3 Debt Consolidation Traps to AvoidAdvertiser Disclosure by Lucy Lazarony
Looking for smart ways to consolidate credit card debt? Watch out for these three debt consolidation traps.
1. Forgetting to Pay Minimum Card Payments
When consolidating your credit card balances on to a new card, don’t forget to pay the minimum payment on each of your credit cards. It may take up to two weeks to process a balance transfer and if you don’t make the minimum payment on each of your cards, you could be charged late fees and a late payment will appear on your credit report too. Even after a balance transfer goes through, you’ll want to double-check the balance on each of your credit cards. If it says anything other than zero, you’ll need to make a payment by your due date or — you guessed it — be charged with another late fee.
2. Applying for Several Loans at the Same Time
If you think you’re being a smart shopper by applying for several consolidation loans at the same time, think again. Every application for a personal loan triggers an inquiry into your credit history and each inquiry lowers your credit scores a little bit. Apply for several debt consolidation loans at the same time and your credit scores could really drop.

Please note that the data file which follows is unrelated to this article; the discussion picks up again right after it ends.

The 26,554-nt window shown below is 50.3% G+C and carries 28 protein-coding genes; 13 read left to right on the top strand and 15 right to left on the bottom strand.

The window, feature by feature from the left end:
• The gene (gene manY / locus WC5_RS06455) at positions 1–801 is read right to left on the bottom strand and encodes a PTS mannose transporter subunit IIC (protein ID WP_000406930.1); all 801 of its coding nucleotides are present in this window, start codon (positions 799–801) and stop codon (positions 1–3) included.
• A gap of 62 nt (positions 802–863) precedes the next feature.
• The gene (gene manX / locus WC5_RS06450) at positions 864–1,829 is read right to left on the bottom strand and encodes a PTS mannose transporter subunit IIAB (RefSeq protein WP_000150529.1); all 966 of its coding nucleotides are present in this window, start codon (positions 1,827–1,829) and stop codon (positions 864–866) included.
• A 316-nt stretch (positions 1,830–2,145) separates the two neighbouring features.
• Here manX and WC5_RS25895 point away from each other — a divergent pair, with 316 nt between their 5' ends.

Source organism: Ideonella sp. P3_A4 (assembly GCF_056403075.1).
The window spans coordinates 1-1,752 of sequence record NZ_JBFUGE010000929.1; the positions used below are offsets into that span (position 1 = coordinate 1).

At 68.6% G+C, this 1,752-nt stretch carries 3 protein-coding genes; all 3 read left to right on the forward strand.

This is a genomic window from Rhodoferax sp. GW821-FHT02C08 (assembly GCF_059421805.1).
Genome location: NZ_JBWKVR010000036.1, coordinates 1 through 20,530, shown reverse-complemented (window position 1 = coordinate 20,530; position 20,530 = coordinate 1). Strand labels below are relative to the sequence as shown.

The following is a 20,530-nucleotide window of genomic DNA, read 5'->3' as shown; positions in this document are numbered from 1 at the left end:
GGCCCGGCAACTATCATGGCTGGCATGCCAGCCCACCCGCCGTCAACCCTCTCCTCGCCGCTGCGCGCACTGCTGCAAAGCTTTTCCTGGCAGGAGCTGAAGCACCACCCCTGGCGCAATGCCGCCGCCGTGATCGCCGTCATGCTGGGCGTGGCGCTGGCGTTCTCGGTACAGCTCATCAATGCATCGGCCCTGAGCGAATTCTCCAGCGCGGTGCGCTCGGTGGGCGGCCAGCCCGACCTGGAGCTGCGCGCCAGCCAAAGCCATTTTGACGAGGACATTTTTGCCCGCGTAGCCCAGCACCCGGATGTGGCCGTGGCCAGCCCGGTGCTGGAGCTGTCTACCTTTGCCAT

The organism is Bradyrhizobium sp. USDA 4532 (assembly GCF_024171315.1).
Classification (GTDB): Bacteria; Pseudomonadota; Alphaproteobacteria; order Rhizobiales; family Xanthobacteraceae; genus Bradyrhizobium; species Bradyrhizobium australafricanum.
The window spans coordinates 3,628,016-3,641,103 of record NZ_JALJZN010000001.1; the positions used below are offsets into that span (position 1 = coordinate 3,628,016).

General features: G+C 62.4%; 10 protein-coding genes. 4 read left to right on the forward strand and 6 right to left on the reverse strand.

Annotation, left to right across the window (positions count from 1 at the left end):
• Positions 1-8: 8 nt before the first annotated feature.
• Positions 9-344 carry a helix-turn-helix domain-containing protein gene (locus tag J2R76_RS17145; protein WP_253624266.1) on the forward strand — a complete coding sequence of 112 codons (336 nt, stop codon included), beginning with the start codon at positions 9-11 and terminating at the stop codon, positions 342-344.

Begin your loan search by checking your credit scores using Credit.com’s free Credit Report Card. Next, ask a potential lender about the minimum credit score required to qualify for a loan. Some lenders will list this information on their websites. Once you’ve studied lenders’ credit requirements, choose one that will work with your credit history.
3. Falling for an Online Debt Consolidation Scam
There are plenty of scam artists posing as online lenders offering consolidation loans to people with little or damaged credit. These sites may charge upfront fees or ask for several months of payment in advance. Avoid these less than reputable lenders. Only apply for loans from lenders you trust.
If you find a good online deal for a consolidation loan, be sure to check the background of the company rigorously. Check to see if a lender is registered to do business in your state (legitimate lenders will be) by contacting your state Attorney General’s office or your state’s Department of Banking or Financial Regulation. Also check with the Better Business Bureau. Does this lender have a slew of complaints filed against them? If so, take your loan business elsewhere.